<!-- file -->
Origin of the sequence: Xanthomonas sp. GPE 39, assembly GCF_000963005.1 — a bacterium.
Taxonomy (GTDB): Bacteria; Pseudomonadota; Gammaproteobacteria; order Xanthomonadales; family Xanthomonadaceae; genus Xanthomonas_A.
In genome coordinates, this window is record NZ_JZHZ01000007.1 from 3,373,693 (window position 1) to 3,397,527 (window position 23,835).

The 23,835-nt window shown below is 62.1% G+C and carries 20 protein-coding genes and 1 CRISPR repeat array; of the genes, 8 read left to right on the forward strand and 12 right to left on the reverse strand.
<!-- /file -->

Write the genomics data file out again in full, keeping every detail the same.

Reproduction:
Origin of the sequence: Xanthomonas sp. GPE 39, assembly GCF_000963005.1 — a bacterium.
Taxonomy (GTDB): Bacteria; Pseudomonadota; Gammaproteobacteria; order Xanthomonadales; family Xanthomonadaceae; genus Xanthomonas_A.
In genome coordinates, this window is record NZ_JZHZ01000007.1 from 3,373,693 (window position 1) to 3,397,527 (window position 23,835).

The 23,835-nt window shown below is 62.1% G+C and carries 20 protein-coding genes and 1 CRISPR repeat array; of the genes, 8 read left to right on the forward strand and 12 right to left on the reverse strand.